Billed as a retrospective, Kunsthal Charlottenborg’s recent exhibition of works by Danish collective Superflex – Bjørnstjerne Reuter Christiansen, Jakob Fenger and Rasmus Nielsen – took an unconventional form. The full title of the exhibition on the press release and posters read: ‘Working Title: A Retrospective Curated by XXXXXXXXX’, with the name of the group redacted, as prior to the exhibition they asked the institution to sign a contract prohibiting the inclusion of their name in any promotional material. In collaboration with Charlottenborg director, Jacob Fabricius, Superflex determined that the curatorial work would be delegated to seven individuals and a duo who would each create independent exhibitions of the collective’s many projects between 1994 and 2013. This resulted in the repeated appearance of certain works and the absence of others, in an a-chronological presentation divided by themes such as value-escalation (Lisa Rosendahl & Daniel McClean), censorship (Rirkrit Tiravanija) and branding (Toke Lykkeberg). One outlier, a series of video interviews with past Superflex collaborators by Augustin Pérez Rubio, infiltrated the gallery’s remaining spaces and the ‘Free Beer Garden’ at the centre of the exhibition.
This resistance to the traditional retrospective format reflects the group’s beginnings in the mid-1990s, when they uncompromisingly embraced a corporate model of production, rather than a traditional artistic one. Commissioning a corporate logo and a design identity, wearing matching uniforms and attending meetings with potential business partners about fictive products are now well-worn gestures, but in 1994, before the terminology of relational aesthetics and tactical media were established, the three Royal Danish Academy of Art students had convinced many of their ge nuine commitment to work within the realms of business and science.
Lykkeberg’s section of the exhibition highlighted their early transition from an anti-art stance to a practice intending to have real, micro-level effects on economies and social relations. The presentation featured works from The Meetings (1994) and Superflex Logo (1995) to the launch in 1996–7 of Supergas – their low-cost, single household biogas system for transforming human and animal waste into gas for cooking and lighting. In line with Superflex’s corporate aesthetics, Supergas was framed as a means of redirecting cultural resources (such as money and publicity) to the development of a utility. Presented as a commercial product directed at the African market, Supergas provocatively tested the prospect of ‘ethical capitalism’ against the expectation of art activism.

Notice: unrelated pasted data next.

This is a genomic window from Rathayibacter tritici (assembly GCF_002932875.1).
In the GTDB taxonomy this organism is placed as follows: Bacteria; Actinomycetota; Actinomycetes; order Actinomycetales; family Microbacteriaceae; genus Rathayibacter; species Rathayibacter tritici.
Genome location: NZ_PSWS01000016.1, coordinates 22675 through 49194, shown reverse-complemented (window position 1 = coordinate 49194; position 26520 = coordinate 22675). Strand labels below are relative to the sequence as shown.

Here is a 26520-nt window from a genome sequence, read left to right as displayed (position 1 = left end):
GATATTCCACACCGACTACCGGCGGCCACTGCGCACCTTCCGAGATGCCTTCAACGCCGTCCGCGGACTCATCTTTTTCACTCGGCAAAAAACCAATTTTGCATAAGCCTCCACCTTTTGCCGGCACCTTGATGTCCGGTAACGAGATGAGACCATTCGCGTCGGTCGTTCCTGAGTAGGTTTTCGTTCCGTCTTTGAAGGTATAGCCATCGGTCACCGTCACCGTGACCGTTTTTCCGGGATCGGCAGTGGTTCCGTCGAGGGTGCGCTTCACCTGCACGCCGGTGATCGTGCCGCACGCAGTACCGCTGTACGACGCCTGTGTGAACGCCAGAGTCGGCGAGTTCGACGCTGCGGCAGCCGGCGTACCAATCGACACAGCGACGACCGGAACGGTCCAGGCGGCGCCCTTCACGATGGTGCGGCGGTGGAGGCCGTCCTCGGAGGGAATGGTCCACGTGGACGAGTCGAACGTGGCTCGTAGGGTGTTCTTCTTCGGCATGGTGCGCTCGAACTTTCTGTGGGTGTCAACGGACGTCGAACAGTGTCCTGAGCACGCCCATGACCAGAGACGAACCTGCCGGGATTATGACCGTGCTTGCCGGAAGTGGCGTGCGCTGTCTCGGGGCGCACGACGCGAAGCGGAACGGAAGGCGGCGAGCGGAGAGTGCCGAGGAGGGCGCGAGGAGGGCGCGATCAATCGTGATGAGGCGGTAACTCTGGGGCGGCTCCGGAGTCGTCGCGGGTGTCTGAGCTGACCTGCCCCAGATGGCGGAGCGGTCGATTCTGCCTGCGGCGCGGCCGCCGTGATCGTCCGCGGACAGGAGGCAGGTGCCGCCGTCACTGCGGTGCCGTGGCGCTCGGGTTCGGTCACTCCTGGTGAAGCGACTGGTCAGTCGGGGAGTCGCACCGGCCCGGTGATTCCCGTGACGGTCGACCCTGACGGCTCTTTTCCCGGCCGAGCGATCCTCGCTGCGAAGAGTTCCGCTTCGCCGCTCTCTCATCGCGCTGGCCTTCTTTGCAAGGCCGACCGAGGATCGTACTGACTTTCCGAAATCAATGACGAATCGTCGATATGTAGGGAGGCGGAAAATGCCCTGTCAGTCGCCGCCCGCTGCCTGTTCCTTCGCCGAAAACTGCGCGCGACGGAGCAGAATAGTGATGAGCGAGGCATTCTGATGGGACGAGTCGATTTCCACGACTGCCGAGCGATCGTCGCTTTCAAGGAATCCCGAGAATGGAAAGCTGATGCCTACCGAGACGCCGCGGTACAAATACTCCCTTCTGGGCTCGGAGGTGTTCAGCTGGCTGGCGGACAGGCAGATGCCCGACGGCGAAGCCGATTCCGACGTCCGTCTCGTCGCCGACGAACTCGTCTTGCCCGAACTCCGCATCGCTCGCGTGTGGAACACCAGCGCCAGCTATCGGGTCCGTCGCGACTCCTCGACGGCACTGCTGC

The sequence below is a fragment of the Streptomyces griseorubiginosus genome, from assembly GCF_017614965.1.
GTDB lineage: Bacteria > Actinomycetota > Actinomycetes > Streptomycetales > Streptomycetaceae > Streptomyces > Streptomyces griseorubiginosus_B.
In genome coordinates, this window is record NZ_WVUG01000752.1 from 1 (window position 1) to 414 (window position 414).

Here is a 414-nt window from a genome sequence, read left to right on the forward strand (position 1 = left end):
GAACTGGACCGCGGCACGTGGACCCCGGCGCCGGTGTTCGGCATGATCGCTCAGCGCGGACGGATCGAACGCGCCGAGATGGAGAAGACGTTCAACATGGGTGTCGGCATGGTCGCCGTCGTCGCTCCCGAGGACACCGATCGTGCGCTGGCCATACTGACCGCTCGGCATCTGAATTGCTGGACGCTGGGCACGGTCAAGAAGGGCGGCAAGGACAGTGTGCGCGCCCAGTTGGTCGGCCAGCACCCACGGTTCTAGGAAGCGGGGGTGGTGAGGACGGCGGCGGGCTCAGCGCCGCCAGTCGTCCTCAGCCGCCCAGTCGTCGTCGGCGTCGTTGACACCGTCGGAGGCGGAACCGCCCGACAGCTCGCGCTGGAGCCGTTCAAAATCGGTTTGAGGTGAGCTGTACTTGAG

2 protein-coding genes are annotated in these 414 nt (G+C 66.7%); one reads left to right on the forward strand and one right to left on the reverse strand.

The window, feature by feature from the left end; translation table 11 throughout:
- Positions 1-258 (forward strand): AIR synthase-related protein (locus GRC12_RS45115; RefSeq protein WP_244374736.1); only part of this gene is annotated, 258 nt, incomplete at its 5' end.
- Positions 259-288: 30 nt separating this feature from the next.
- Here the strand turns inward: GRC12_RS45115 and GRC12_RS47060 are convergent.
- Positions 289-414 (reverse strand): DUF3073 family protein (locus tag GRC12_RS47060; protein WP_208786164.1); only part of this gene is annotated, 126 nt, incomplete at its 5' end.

The more recent video works Burning Car (2008) and Flooded McDonald’s (2009) featured in three sections of the exhibition. This repetition seemed to testify to the enigma of these slick productions within the group’s practice. The films, respectively, show a vintage luxury car set ablaze and an ultra-realistic, life-size replica of a McDonald’s restaurant being flooded with water. In both, the slow progress of destruction is depicted with an almost fetishistic attention to detail. Instead of lamenting destruction, the close-ups of the car’s boiling silver metallic paint and the rising water’s soft caress of half-eaten Happy Meals picture the desirability of waste. In that sense, Burning Car and Flooded McDonald’s mark a shift in Superflex’s work from strategic devaluation through infringement of copyright and intellectual property to its opposite: a strategic inversion of devaluation, as such. The former position was represented across the exhibition by iconic projects like Guaraná Power (2003), in which Superflex developed a prototype copy-product in collaboration with Brazilian guaraná farmers whose crop was being price-dumped by the guaraná soft-drink conglomerate dominating the market. In Hilde Teerlinck’s section, Burning Car and Flooded McDonald’s book-ended a presentation of earlier copyright-themed works that included Copy Right (2006–07), in which Superflex manually modified knock-offs of designer chairs to look more like the originals.
In a section titled ‘Superflex / RESUME’, Eungie Joo returned to an idea – conceived during her first encounter with the group at Tiravanija’s Land Foundation in Chiang Mai, Thailand, in 2002 – of travelling to Pyongyang to explore the possibility of launching Supergas in North Korea. In the exhibition, five photographs documenting the final realization of the trip in 2013 hung next to an official invitation from a North Korean trading company in 2004, when the trip was first attempted but fell through. As the project was completed on the occasion of the retrospective, it provided Joo with an opportunity to sum up her collaboration with Superflex. Her catalogue statement recounts the spectrum of exchanges between herself and the group over the project’s 11-year gestation period. These range from professional transactions to stories of co-habitation and friendship. They illuminate the soft tissue of social relations that determine Superflex’s mode of production. The tales of shared meals, car accidents and past encounters bespeak the challenges of the exhibition. Defined by their ability to re-invent themselves according to the context in a seemingly continuous metamorphosis between art and activism, Superflex emerges from this retrospective as impervious to assessment by the standards of either practice.